ruminant

[roo-muh-nuhnt]
noun
1.
any even-toed, hoofed mammal of the suborder Ruminantia, being comprised of cloven-hoofed, cud-chewing quadrupeds, and including, besides domestic cattle, bison, buffalo, deer, antelopes, giraffes, camels, and chevrotains.
adjective
2.
ruminating; chewing the cud.
3.
contemplative; meditative: a ruminant scholar.

Origin:
1655–65; < Latin rūminant- (stem of rūmināns, present participle of rūminārī, rūmināre to chew cud, meditate), equivalent to rūmin- (stem of rūmen) rumen + -ant- -ant

ruminantly, adverb
nonruminant, noun, adjective
unruminant, adjective
Dictionary.com Unabridged
Based on the Random House Dictionary, © Random House, Inc. 2014.
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Collins
World English Dictionary
ruminant (ˈruːmɪnənt)
 
n
1.  any artiodactyl mammal of the suborder Ruminantia, the members of which chew the cud and have a stomach of four compartments, one of which is the rumen. The group includes deer, antelopes, cattle, sheep, and goats
2.  any other animal that chews the cud, such as a camel
 
adj
3.  of, relating to, or belonging to the suborder Ruminantia
4.  (of members of this suborder and related animals, such as camels) chewing the cud; ruminating
5.  meditating or contemplating in a slow quiet way

Collins English Dictionary - Complete & Unabridged 10th Edition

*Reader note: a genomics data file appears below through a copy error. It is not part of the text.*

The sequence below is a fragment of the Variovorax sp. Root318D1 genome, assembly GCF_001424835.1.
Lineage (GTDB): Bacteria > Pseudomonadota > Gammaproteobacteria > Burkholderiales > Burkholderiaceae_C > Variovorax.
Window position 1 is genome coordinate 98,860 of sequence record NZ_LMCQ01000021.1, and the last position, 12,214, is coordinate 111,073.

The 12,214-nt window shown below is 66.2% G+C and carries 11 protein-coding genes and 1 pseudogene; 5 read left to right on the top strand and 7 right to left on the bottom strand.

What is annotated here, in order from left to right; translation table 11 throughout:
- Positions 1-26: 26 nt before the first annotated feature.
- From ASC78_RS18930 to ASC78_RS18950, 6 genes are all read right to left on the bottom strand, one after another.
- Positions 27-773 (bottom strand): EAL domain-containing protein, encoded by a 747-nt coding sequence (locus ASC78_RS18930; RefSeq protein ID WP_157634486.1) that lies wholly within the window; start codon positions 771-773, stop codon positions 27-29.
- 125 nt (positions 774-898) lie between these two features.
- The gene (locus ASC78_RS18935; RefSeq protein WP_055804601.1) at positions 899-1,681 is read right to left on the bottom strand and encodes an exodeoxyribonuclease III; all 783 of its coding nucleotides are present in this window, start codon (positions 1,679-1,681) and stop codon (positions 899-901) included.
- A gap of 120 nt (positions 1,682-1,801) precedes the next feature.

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Etymonline
Word Origin & History

ruminant
1661, from L. ruminantem (nom. ruminans), prp. of ruminare "to chew the cud" (see ruminate).
Online Etymology Dictionary, © 2010 Douglas Harper
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American Heritage
Medical Dictionary

ruminant ru·mi·nant (rōō'mə-nənt)
n.
Any of various hoofed, even-toed, usually horned mammals of the suborder Ruminantia, such as cattle, sheep, goats, deer, and giraffes, characteristically having a stomach divided into four compartments and chewing a cud consisting of regurgitated, partially digested food.

The American Heritage® Stedman's Medical Dictionary
Copyright © 2002, 2001, 1995 by Houghton Mifflin Company. Published by Houghton Mifflin Company.
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American Heritage
Science Dictionary
ruminant   (r'mə-nənt)  Pronunciation Key 
Any of various even-toed hoofed mammals of the suborder Ruminantia. Ruminants usually have a stomach divided into four compartments (called the rumen, reticulum, omasum, and abomasum), and chew a cud consisting of regurgitated, partially digested food. Ruminants include cattle, sheep, goats, deer, giraffes, antelopes, and camels.
The American Heritage® Science Dictionary
Copyright © 2002. Published by Houghton Mifflin. All rights reserved.
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Example sentences
There is another consideration in some areas, and that is the vast number of
  ruminants such as deer wandering the roads.
Indoor cow-sheds should recover the ruminants' methane emissions.
Many stretched their hay reserves by mixing horse dung with it to feed to
  ruminants.
We've taken a big risk by turning ruminants into unwitting cannibals and
  carnivores.
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